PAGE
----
This prior art sighting device, as described above, has the disadvantage that during the process of aligning the adjustable aperture disc there is no indication of the absolute value of the horizontal and/or vertical displacement of the aperture disc. The only indication of these displacements is provided by the number of graduations which can be read from the reference lines when turning the adjusted knobs. Since it is frequently necessary to make several rotations of the adjustment knob during an aligning process, the marksman or user of the firearm must count these rotations when changing settings and note precisely the number of graduations. In addition, there is inevitably end play in the screw threads of the adjustment screws and in the guides of the movable aperture disc. This end play is particularly evident when beginning the turning of the adjustment screws and upon changing the direction of rotation of the screws. There is thus no assurance that the aperture disc is always precisely displaced to the same degree vertically or horizontally.

The same problem is also existent in devices for the aligning of various forms of telescope sights mounted on rifles.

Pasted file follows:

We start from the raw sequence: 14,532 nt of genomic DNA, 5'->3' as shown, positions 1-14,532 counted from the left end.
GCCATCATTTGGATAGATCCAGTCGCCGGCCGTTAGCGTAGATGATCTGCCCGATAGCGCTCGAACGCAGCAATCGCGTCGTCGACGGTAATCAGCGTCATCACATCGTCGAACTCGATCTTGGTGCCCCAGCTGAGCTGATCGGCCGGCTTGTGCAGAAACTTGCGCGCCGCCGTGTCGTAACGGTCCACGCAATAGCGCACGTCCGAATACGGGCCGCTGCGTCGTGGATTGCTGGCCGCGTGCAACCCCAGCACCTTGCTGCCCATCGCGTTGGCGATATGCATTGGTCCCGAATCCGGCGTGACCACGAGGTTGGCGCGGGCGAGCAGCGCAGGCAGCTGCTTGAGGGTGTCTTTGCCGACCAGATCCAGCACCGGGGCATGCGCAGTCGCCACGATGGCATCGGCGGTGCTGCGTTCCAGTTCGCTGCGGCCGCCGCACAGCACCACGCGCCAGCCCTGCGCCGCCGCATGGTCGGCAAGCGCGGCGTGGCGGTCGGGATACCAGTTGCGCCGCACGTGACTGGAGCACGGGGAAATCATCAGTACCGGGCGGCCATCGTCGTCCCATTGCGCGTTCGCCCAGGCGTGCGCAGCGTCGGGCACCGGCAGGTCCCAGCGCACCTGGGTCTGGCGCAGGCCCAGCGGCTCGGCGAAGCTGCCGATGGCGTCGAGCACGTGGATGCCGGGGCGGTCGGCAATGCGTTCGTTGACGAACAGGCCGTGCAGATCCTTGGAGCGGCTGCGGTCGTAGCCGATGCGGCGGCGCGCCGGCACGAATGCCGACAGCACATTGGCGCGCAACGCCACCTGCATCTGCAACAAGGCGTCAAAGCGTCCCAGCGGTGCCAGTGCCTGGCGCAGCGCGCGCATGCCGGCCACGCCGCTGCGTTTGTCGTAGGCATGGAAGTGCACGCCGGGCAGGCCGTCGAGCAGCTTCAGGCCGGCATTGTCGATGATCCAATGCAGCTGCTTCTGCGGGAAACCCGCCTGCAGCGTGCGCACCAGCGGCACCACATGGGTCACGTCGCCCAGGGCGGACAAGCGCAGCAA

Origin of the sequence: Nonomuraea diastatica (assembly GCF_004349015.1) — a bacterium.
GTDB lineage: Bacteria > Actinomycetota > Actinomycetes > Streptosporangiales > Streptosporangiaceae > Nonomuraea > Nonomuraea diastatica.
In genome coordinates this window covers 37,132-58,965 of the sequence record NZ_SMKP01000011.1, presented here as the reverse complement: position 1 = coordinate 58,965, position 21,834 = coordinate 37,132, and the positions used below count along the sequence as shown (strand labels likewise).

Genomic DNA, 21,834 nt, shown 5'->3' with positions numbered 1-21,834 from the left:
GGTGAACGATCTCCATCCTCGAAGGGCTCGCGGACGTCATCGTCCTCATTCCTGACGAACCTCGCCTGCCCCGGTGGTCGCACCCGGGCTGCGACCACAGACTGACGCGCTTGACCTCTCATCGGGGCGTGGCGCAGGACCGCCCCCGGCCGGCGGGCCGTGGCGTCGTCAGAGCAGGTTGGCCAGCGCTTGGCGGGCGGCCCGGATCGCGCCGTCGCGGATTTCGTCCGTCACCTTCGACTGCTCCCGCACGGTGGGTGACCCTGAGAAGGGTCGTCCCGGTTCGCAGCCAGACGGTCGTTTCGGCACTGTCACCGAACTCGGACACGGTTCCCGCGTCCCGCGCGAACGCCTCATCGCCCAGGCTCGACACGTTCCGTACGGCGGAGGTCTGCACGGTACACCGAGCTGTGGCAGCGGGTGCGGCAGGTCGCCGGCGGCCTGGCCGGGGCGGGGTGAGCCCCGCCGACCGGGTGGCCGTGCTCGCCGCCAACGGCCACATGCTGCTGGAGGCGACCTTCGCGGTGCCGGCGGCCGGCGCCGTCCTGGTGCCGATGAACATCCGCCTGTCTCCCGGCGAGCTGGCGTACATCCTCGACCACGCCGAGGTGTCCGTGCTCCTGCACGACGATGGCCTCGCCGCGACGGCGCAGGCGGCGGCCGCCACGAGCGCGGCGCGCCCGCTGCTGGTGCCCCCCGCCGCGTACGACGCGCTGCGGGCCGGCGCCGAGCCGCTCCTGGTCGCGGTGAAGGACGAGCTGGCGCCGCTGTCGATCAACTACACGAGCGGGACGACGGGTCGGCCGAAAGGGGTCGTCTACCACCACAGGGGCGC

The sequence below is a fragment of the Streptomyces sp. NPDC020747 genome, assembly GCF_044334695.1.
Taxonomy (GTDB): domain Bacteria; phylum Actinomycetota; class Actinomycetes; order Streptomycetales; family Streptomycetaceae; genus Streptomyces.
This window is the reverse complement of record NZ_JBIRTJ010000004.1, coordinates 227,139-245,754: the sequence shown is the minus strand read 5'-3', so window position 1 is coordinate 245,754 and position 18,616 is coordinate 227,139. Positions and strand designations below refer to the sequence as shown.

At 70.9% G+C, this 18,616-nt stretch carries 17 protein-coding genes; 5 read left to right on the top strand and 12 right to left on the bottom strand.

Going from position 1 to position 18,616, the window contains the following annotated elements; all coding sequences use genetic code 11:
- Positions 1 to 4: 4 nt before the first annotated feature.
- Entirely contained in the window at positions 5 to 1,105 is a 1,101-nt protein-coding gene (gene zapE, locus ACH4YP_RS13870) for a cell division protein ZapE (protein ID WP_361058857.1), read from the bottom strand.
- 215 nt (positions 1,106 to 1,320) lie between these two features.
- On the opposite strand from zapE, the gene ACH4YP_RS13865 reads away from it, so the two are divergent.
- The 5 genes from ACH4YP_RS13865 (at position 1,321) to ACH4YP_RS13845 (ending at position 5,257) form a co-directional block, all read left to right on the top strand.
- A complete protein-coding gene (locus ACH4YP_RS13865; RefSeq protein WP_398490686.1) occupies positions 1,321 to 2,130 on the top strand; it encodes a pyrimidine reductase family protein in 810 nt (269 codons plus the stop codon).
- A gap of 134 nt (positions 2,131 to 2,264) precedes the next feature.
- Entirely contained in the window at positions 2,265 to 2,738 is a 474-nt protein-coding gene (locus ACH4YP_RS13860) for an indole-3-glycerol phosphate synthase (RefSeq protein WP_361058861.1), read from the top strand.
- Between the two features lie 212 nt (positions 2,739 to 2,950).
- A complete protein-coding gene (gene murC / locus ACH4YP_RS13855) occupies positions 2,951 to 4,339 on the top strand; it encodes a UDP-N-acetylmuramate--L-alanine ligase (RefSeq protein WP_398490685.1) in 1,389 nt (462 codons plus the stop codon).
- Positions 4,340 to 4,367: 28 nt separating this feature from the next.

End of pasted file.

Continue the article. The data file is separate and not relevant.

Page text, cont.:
It is therefore the principal object of the present invention to provide a novel and improved device for aligning an adjustable sight element in a sight system for sporting rifles and the like.

It is another object of the present invention to provide such an alignment device which simplifies the alignment of the sight.

It is a further object of the present invention to provide an aligning device for both open sights and telescope sights mounted on rifles which indicates visually the degree of horizontal and vertical movement of the adjustable sight element.

It is an additional object of the present invention to provide an aligning device for a firearm sight system, particularly for rifles wherein the magnitude of the horizontal and vertical movement of an adjustable sight element is indicated at all times and may be displayed visually.